For many families in San Antonio the Easter tradition to camp out at local parks once again brought plenty of local color, tons of food and BBQs, children playing, and of course colorful pinatas. Here are a few photos we captured at Brackenridge Park.
Where does this tradition come from and for how long has it taken place in San Antonio? A recent research project conducted by UTSA in partnership with The Brackenridge Park Conservancy titled “Family Traditions, Easter celebrations in Brackenridge Park recorded over 800 photographs and words depicting the traditional week-long celebrations, and families who have been camping out for generations. The exhibition was photographed by UTSA President Ricardo Romo
“On Easter weekend, we experienced sights, sounds and smells that were at once familiar to us, yet different from other weekends,” Romo is quoted in a UTSA press release announcing the exhibit at the Witte museum.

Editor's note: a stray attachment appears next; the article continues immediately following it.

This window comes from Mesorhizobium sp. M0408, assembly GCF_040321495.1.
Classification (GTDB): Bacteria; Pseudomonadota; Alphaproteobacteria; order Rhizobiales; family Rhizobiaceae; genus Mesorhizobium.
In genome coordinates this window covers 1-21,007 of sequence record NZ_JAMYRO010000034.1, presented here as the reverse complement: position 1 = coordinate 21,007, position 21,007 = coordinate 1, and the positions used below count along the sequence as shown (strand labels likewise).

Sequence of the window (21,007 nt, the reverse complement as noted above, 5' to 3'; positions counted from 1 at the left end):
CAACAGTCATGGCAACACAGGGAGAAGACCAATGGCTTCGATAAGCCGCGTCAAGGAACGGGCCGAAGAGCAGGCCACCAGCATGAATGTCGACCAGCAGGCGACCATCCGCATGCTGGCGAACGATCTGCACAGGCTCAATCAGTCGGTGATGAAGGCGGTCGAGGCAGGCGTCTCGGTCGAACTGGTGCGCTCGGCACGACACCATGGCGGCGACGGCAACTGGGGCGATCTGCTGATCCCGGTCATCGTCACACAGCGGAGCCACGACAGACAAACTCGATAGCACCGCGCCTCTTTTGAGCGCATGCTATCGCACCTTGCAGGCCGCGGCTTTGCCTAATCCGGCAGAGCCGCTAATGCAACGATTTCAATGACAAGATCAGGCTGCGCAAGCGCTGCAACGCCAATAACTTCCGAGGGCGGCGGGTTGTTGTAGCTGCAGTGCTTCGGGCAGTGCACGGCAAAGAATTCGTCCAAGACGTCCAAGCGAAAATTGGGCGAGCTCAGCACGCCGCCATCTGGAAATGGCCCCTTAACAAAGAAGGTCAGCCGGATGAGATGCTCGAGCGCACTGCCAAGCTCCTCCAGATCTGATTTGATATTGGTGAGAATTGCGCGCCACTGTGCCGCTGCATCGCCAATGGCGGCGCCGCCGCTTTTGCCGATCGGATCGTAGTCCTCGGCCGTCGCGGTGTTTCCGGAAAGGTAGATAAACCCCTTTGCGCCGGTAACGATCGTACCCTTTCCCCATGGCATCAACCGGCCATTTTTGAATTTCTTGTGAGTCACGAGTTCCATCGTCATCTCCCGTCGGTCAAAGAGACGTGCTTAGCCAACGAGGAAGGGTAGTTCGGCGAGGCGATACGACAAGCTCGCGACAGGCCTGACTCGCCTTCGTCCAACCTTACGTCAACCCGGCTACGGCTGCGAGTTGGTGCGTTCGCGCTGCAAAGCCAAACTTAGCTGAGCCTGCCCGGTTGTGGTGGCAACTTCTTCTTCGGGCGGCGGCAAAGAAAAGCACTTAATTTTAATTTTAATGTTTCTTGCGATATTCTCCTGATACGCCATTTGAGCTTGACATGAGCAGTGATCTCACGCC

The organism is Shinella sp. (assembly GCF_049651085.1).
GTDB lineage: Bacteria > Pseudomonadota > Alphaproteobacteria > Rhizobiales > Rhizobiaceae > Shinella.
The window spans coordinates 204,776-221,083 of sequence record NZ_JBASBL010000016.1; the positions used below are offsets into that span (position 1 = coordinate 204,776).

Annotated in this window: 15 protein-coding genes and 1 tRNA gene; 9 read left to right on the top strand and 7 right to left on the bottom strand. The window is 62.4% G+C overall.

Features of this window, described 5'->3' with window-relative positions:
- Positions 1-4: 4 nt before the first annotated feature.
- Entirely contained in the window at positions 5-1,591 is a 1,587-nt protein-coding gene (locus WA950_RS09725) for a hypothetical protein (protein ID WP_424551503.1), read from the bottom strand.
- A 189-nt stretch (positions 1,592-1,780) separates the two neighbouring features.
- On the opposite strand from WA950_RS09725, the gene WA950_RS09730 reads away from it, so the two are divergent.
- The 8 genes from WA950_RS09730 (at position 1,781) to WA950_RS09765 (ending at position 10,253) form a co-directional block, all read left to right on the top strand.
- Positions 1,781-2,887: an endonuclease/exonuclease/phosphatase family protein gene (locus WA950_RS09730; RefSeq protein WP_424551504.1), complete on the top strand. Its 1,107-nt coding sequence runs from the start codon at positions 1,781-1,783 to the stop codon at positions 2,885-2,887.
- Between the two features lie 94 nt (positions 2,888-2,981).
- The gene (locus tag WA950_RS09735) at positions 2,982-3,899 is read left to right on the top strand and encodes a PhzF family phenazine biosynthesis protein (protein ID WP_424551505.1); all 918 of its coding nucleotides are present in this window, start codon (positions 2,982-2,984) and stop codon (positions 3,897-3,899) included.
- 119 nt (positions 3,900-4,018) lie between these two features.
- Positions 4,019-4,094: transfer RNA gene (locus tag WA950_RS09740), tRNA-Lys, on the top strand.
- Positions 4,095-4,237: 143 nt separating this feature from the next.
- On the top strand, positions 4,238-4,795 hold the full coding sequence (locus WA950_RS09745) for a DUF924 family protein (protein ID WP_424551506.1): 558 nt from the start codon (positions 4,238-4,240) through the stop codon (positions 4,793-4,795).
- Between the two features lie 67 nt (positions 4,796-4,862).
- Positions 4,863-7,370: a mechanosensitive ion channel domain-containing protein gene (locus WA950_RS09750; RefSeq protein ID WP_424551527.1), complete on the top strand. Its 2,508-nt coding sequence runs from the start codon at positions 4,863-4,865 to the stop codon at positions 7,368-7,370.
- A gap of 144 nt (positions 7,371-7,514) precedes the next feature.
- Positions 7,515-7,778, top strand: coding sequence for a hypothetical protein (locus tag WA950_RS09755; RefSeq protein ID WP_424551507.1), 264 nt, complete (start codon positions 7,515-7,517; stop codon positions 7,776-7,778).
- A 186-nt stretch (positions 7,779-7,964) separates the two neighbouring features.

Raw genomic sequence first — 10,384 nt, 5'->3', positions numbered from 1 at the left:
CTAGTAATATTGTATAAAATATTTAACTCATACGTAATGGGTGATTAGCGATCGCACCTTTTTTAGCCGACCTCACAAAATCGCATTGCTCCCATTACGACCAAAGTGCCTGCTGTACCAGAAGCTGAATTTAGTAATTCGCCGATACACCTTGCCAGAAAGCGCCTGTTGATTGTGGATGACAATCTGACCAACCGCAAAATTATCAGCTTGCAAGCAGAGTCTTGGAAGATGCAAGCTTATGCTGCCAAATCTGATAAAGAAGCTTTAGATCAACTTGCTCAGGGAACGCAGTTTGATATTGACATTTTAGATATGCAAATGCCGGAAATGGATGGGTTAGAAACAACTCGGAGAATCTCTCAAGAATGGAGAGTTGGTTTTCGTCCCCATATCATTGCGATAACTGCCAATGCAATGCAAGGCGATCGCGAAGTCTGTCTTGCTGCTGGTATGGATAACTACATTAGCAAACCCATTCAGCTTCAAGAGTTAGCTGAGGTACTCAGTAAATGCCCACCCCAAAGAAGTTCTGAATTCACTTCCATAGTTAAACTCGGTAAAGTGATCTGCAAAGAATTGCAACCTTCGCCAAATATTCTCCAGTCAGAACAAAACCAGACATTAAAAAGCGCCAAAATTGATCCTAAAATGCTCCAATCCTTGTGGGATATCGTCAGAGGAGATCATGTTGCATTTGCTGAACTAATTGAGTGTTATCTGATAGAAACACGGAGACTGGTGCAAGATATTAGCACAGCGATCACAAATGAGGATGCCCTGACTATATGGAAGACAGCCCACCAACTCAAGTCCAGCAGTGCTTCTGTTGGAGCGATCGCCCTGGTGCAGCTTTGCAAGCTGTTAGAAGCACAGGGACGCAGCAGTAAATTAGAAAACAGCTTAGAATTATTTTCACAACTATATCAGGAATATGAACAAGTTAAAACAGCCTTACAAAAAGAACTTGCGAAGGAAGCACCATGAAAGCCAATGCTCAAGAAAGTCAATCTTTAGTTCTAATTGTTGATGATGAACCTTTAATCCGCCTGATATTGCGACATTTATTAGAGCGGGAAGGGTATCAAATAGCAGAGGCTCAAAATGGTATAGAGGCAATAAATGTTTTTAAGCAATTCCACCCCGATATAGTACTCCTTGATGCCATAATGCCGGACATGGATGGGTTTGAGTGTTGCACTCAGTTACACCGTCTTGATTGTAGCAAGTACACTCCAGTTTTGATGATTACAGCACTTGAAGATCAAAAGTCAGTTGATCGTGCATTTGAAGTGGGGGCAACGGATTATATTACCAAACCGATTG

According to The Brackenridge Park Convervancy “There is evidence of human visitation and occupation extending back at least 9,000 years, with more recent archaeological sites dating from the Spanish Colonial period and even the Civil War.” brackenridgepark.org
Every year, San Antonio Parks and Recreation lifts local parks curfews to accommodate the Easter holiday campers. Families who participate in this camping tradition were also asked to attend community meetings to learn more about recycling.
The curfew was lifted last Thursday, April 5, at 11 p.m., at selected parks, it will be reinstated at 11 p.m. on Easter Sunday, April 8.